As robysue mentioned, if you find something that works 'quite well' it is worth working through the little problems and trying to solve them to make the mask work.

Just in the last couple weeks I have developed some irritation on the edge of my nose and a sore on the inside of my nostril. I didn't realize I could replace the cushions every month in between replacing the whole mask every 6 months. I am thinking that may be the reason my nose became sore. Seems it would have shown up earlier if it was a problem with the design of the mask/pillows. Also it seemed I had to fidget with the pillows to keep them sealed and working well after a period of time. Now I have new cushions and I could see an instant improvement with comfort and seal. I am still working on healing sores on my nose. The nose is tender but after experiencing some of the other masks, I know I really want to stick with the pillows and willing to work at it. I am using medicinal ointment during the day to heal and put some Lanolin ointment on to buffer the sores at night. Linsoh HPA Lanolin is considered safe to use at night without harming the silicone cuishons. My nose seems to be taking longer to heal than I would like but I am allowing it may take longer when I have the pillows rubbing on it each night.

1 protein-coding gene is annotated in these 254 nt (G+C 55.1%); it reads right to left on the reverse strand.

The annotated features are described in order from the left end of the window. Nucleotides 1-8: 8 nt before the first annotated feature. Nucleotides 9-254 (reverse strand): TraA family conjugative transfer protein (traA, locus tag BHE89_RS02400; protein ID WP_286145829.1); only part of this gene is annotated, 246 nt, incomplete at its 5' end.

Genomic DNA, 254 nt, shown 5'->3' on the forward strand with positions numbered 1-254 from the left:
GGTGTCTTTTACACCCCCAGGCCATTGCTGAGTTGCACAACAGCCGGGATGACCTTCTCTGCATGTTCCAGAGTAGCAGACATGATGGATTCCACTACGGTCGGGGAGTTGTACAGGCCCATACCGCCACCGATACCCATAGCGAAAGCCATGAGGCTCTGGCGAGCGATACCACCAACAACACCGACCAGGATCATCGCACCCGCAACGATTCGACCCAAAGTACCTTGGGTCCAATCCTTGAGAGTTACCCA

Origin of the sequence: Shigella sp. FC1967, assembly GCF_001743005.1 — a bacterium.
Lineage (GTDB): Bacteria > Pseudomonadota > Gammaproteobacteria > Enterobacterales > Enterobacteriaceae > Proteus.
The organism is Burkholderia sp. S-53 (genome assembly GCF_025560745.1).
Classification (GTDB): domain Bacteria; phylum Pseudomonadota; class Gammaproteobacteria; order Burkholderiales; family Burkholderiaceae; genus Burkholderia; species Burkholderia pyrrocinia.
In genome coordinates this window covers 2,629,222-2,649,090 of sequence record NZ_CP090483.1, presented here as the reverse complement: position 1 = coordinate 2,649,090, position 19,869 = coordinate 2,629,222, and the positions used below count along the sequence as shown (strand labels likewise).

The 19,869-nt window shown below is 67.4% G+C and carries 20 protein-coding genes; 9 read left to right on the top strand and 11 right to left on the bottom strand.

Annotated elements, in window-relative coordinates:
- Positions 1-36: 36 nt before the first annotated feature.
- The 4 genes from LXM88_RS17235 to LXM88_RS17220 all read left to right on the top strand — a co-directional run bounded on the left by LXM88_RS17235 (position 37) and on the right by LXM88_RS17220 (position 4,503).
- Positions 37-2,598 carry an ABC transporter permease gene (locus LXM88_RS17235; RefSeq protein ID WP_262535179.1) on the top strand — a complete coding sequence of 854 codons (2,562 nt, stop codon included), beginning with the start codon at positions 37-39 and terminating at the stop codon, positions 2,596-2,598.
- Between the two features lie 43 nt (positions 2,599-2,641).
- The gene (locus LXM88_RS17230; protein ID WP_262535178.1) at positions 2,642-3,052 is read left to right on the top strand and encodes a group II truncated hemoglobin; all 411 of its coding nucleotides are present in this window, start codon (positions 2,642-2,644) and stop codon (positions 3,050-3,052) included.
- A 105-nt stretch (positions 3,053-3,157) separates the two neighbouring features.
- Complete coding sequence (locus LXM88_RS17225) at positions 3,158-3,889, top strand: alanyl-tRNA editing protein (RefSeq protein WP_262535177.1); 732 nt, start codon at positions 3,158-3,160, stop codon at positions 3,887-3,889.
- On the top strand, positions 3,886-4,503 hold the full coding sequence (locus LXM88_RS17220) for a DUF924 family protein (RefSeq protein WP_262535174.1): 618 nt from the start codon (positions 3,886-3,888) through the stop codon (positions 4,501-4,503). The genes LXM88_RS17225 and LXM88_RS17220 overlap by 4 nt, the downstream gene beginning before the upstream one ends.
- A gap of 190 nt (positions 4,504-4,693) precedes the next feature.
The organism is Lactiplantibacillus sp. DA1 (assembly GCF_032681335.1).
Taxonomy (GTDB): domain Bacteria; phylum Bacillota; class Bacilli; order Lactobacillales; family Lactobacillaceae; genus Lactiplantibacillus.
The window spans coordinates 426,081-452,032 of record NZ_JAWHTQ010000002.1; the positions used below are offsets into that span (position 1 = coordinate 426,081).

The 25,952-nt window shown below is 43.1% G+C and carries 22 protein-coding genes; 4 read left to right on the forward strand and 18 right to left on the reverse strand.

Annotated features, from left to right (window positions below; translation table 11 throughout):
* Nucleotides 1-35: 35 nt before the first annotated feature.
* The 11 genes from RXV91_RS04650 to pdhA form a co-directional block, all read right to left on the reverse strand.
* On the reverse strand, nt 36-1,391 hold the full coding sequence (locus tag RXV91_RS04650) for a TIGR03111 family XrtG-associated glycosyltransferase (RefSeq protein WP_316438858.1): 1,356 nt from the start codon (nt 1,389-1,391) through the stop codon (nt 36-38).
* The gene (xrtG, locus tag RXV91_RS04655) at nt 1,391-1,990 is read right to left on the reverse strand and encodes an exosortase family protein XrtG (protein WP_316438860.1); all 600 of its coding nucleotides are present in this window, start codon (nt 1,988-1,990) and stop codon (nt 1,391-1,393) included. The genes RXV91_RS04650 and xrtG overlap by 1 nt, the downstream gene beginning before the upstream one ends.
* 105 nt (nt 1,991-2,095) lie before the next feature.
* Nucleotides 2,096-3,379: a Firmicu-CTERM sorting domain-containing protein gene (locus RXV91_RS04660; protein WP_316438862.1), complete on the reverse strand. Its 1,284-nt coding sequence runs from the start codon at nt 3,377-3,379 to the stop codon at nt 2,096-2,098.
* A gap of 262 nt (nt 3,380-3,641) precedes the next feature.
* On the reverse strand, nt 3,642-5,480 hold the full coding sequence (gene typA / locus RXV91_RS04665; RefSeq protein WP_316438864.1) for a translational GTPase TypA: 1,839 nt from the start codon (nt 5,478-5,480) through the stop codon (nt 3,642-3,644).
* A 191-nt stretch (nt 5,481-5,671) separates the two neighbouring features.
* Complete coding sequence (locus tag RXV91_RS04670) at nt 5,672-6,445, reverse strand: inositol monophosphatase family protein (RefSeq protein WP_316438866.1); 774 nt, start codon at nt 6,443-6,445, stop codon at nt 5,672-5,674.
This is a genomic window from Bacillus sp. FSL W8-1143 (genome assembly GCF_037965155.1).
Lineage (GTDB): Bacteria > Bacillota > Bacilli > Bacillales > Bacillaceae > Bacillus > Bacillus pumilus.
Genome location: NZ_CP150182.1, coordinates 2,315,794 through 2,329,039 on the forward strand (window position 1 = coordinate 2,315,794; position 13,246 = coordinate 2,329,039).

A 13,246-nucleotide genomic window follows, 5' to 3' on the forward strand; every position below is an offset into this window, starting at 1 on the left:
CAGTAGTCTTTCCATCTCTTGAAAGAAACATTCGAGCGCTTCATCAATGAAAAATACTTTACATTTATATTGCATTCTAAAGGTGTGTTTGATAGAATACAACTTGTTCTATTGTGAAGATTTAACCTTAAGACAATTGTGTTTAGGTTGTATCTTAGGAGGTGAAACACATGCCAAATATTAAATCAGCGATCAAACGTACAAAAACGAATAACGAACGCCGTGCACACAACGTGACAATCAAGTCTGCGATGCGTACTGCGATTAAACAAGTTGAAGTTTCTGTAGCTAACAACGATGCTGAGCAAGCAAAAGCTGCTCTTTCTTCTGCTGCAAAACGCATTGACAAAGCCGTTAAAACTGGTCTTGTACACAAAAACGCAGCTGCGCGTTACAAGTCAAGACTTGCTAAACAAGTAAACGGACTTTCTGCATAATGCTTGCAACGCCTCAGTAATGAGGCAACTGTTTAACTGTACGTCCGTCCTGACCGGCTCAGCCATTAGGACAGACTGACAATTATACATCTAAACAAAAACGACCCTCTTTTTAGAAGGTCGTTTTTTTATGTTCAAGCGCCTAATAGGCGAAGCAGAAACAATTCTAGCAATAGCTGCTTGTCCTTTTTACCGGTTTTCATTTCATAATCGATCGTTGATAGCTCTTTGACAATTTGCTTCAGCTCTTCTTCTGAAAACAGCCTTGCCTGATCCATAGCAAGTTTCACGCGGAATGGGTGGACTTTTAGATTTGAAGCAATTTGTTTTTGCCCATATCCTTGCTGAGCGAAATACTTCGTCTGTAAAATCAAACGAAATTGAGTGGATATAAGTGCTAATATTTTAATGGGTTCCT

As robysue pointed out, some PAPers notice instantly not having to get up multiple times a night for the washroom. I was averaging 2-3 time/nightly and sometimes even 4-5 times a night. Since beginning therapy, I do not wake up at all to go to the washroom. That is the most significant improvement for me as of right now. I rarely wake up for any reason once I am asleep. I didn't even know nocturia was a condition of sleep apnea. So much can be learned on this forum!

Good luck with your therapy!
02-24-2014 02:18 PM